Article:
Progress on Targeted Therapeutics: PERSONALIZED MEDICINE AT MARY CROWLEY
"JAMA Oncology reports statistically significant advantages in response rates between personalized and non-personalized therapies."
A primary strategy in cancer treatment development is to construct a therapeutic with the ability to:
1.) differentially target cancer cells rather than normal cells;
2.) have a companion biomarker able to identify which of the patients diagnosed with a cancer have the relevant and accessible target;
3.) be cytotoxic (i.e., kill cells) or, more likely, contribute to cytotoxicity in combination with other targeted therapeutics;
4.) be systemically administered (to reach both primary and metastatic cancer sites);
5.) penetrate deeply into tumors containing multiple billions of cancer cells;
6.) be homogeneously (i.e., evenly) distributed throughout the tumor volume; and
7.) be available to all candidate patients within the constraints of medical economics.
The traditional pillars of cancer therapy—surgery, radiation, and chemotherapy—are tactical approaches limited in scope. Both surgery and radiation, to some extent, geographically target cancer but are spatially localized and regionally limited by surrounding normal tissue damage, which can result in adverse side effects. Chemotherapy, albeit systemically administered, attacks processes essential to cell growth and division and are non-specific. Chemotherapy discriminates between cancer and normal cells on the basis of quantitative differences in growth kinetics and lack of DNA repair fidelity—thus, a relative specificity with a narrow “therapeutic window”, i.e., the difference between the concentration needed to affect cancer cells and that which produces adverse side effects. Targeted cancer therapies, on the other hand, capitalize on the quantitative and, more importantly, qualitative differences resulting from the genetic (mutation or copy number alterations) and/or epigenetic (non-structural genetic modifications) changes that rewire the biomolecular cellular network creating new pathways with distinctive fragile gene/protein nodes (see figure 1).
Despite a bewildering array of potential targets, including mutated and epigenetically modified genes, copy number changes, mRNA splicing differences, and post-translational protein modifications, the vast number of nodes can be classified into one or more of 12 major pathways, the interaction of which confer an adaptation advantage to the evolving cancer (see figure 2). As a result, the goal is to identify the dominant pathway[s] amongst the 12 in an individual cancer and target the rate-limiting nodes therein.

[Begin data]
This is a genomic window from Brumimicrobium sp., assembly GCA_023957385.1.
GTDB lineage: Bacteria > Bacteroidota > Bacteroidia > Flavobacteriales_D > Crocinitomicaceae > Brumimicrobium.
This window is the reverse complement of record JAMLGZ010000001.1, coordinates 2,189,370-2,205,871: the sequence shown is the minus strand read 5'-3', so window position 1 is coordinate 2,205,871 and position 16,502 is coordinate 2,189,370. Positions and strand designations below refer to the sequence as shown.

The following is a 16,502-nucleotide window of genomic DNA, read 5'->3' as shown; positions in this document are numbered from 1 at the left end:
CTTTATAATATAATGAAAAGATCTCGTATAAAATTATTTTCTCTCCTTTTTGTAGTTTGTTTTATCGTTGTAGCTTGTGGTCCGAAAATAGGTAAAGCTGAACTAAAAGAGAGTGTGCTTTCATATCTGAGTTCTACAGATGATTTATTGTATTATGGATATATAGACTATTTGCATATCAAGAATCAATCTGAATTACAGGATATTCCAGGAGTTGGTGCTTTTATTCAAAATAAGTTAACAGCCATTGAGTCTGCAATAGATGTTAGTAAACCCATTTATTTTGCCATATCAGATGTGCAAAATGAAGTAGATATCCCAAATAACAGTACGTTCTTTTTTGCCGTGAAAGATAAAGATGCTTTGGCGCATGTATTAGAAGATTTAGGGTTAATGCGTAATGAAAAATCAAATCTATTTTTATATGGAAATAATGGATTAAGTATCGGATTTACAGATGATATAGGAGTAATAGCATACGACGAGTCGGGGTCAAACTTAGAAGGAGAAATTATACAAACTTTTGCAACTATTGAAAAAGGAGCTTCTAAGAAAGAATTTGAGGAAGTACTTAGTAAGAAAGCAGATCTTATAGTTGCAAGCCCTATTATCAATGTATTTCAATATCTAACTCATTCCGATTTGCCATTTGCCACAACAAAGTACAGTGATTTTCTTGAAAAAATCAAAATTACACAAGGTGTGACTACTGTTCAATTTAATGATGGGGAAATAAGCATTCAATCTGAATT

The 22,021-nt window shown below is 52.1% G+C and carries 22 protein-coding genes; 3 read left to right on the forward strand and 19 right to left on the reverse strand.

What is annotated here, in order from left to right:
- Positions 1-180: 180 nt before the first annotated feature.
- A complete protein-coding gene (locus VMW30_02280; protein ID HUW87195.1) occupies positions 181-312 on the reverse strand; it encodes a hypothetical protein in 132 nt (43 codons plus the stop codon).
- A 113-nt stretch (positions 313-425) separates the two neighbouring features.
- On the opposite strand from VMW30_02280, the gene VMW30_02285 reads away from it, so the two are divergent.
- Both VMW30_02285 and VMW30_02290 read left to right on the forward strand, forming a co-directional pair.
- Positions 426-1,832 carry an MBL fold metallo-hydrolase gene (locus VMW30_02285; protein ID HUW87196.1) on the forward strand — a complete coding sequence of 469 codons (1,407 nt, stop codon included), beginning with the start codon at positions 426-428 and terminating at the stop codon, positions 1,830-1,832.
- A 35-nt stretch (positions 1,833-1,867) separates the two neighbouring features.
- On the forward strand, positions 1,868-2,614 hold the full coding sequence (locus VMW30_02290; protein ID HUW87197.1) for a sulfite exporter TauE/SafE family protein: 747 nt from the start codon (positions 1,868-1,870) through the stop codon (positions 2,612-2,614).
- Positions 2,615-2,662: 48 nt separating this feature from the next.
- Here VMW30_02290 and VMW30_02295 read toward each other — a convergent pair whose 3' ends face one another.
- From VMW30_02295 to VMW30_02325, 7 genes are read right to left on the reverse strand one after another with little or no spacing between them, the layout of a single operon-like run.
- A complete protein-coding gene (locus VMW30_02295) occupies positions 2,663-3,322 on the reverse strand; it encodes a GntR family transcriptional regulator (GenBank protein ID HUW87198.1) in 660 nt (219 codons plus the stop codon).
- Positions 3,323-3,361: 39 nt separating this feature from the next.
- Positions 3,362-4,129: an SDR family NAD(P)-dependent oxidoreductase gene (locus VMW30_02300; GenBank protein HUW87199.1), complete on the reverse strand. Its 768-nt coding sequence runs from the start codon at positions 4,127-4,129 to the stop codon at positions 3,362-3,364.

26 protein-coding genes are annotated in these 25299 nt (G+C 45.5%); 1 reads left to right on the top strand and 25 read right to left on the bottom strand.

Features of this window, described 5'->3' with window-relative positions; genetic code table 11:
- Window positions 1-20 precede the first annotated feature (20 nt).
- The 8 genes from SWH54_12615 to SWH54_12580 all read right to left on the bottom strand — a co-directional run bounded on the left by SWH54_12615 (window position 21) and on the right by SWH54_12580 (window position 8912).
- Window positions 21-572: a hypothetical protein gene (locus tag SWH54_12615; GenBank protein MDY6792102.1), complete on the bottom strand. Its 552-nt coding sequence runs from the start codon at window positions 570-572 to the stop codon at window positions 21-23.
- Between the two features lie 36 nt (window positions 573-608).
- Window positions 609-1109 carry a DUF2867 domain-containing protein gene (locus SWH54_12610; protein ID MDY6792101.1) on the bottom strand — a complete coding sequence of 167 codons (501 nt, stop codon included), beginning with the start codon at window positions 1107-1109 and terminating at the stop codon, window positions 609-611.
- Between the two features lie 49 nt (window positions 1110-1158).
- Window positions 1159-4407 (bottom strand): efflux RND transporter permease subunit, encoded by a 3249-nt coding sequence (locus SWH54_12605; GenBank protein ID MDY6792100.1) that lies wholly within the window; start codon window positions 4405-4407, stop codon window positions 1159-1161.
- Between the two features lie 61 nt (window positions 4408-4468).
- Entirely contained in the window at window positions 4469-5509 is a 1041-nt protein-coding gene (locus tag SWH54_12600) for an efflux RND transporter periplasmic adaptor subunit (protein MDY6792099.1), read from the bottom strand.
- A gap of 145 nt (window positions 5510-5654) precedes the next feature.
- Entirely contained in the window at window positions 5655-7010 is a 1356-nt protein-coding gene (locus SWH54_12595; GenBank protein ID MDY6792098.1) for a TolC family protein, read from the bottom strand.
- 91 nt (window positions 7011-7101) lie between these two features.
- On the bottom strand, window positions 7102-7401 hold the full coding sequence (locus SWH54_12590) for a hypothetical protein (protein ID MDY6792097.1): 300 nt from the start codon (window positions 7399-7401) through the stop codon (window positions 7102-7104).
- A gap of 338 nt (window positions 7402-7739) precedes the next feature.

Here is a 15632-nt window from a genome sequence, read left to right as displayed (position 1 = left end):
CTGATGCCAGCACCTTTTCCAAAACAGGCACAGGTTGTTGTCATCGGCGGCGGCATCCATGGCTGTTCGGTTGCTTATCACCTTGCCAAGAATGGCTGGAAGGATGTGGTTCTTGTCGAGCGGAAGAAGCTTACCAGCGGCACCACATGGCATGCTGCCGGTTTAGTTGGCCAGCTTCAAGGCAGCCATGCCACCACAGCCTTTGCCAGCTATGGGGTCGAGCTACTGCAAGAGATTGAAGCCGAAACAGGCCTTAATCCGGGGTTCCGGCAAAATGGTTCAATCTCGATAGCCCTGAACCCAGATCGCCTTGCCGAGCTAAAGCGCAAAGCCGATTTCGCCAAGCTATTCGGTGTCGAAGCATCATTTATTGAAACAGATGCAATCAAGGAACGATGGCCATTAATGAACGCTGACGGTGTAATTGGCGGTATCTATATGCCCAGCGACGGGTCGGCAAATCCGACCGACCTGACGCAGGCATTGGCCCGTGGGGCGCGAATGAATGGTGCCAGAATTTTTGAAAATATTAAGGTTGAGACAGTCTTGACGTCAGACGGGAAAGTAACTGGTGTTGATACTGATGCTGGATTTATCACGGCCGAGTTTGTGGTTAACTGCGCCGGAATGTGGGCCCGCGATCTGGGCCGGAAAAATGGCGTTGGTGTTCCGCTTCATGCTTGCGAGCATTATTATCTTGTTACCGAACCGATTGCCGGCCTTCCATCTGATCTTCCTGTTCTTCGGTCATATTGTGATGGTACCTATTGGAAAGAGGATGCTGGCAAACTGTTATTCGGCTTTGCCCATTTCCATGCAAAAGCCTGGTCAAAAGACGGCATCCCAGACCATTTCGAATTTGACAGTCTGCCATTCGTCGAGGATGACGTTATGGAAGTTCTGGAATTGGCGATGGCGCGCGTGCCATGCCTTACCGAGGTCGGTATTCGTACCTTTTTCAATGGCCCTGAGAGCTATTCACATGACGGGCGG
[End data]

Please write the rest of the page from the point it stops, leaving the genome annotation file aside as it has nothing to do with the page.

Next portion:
FDA-approved targeted therapies are classified as either monoclonal antibodies (MAb) or small molecules. The MAbs target specific antigens on the cancer cell surface, generally transmembrane receptors that initiate a signaling cascade. The small molecules can interact with proteins inside the cancer cell able to interfere with enzymatic activity. Thus far, all of the approved small molecules are directed against kinases (an enzyme that adds a phosphate group (-PO4) to a protein to modulate its function).
In a recent meta-analysis (JAMA Oncol. doi:10.1001/jamaoncol.2016.2129) of 346 Phase I studies involving 13,203 patients, 272 of the studies were performed in patients with solid tumors. A statistically significant advantage in response rate (RR) was found for personalized versus non-personalized therapy, 24.5% versus 4.5% (p<0.001), respectively. Further, the median RRs were higher for targeted genomic alterations than for protein aberrations (overexpression), 42% versus 22.4% (p=0.001), respectively. In another meta-analysis (J Clin Oncol. 2015. 33:3817-25), 570 Phase II studies comprising 32,149 patients were analyzed. As a result of more extensive protocol endpoint data, comparing personalized to non-personalized targeted therapy, statistically significant improvements were found in RR (31% versus 10.5%; p<0.001), progression-free survival (PFS: 5.9 versus 2.7 months; p<0.001), and overall survival (OS: 13.7 versus 8.9 months; p<0.001), respectively. Similar to the Phase I study analysis, personalized therapies chosen on the basis of genomic rather than protein biomarkers achieved statistically significant improved endpoints (RR: 34.1% versus 24.2%, p=0.027; PFS: 6.4 months versus 5.0 months, p=0.015; OS: 16 months versus 8.2 months, p=0.007).